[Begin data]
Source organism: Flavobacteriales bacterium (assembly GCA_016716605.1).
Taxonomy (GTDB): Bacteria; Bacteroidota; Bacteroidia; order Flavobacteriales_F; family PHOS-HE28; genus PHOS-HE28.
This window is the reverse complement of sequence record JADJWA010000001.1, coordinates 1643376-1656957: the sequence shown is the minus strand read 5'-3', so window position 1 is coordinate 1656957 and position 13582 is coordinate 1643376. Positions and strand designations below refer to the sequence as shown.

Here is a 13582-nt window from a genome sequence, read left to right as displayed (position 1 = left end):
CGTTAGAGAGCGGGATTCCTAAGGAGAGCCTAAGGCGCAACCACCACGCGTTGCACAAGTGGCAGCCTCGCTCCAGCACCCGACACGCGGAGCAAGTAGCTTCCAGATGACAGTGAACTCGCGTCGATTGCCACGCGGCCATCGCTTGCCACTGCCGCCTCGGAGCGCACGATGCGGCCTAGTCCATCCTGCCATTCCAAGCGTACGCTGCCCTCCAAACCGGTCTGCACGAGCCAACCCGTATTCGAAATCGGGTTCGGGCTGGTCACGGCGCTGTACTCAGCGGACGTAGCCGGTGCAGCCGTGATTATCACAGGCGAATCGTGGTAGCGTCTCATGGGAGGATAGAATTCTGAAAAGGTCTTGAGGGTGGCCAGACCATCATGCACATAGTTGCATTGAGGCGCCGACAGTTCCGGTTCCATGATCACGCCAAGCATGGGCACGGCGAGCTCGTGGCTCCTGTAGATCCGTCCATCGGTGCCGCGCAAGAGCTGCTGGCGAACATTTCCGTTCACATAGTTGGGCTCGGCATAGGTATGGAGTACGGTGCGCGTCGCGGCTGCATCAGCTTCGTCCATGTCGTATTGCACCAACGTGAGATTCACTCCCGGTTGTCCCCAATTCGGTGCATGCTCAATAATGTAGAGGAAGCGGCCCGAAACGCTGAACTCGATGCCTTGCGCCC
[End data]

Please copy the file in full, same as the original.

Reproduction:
Source organism: Flavobacteriales bacterium (assembly GCA_016716605.1).
Taxonomy (GTDB): Bacteria; Bacteroidota; Bacteroidia; order Flavobacteriales_F; family PHOS-HE28; genus PHOS-HE28.
This window is the reverse complement of sequence record JADJWA010000001.1, coordinates 1643376-1656957: the sequence shown is the minus strand read 5'-3', so window position 1 is coordinate 1656957 and position 13582 is coordinate 1643376. Positions and strand designations below refer to the sequence as shown.

Here is a 13582-nt window from a genome sequence, read left to right as displayed (position 1 = left end):
CGTTAGAGAGCGGGATTCCTAAGGAGAGCCTAAGGCGCAACCACCACGCGTTGCACAAGTGGCAGCCTCGCTCCAGCACCCGACACGCGGAGCAAGTAGCTTCCAGATGACAGTGAACTCGCGTCGATTGCCACGCGGCCATCGCTTGCCACTGCCGCCTCGGAGCGCACGATGCGGCCTAGTCCATCCTGCCATTCCAAGCGTACGCTGCCCTCCAAACCGGTCTGCACGAGCCAACCCGTATTCGAAATCGGGTTCGGGCTGGTCACGGCGCTGTACTCAGCGGACGTAGCCGGTGCAGCCGTGATTATCACAGGCGAATCGTGGTAGCGTCTCATGGGAGGATAGAATTCTGAAAAGGTCTTGAGGGTGGCCAGACCATCATGCACATAGTTGCATTGAGGCGCCGACAGTTCCGGTTCCATGATCACGCCAAGCATGGGCACGGCGAGCTCGTGGCTCCTGTAGATCCGTCCATCGGTGCCGCGCAAGAGCTGCTGGCGAACATTTCCGTTCACATAGTTGGGCTCGGCATAGGTATGGAGTACGGTGCGCGTCGCGGCTGCATCAGCTTCGTCCATGTCGTATTGCACCAACGTGAGATTCACTCCCGGTTGTCCCCAATTCGGTGCATGCTCAATAATGTAGAGGAAGCGGCCCGAAACGCTGAACTCGATGCCTTGCGCCC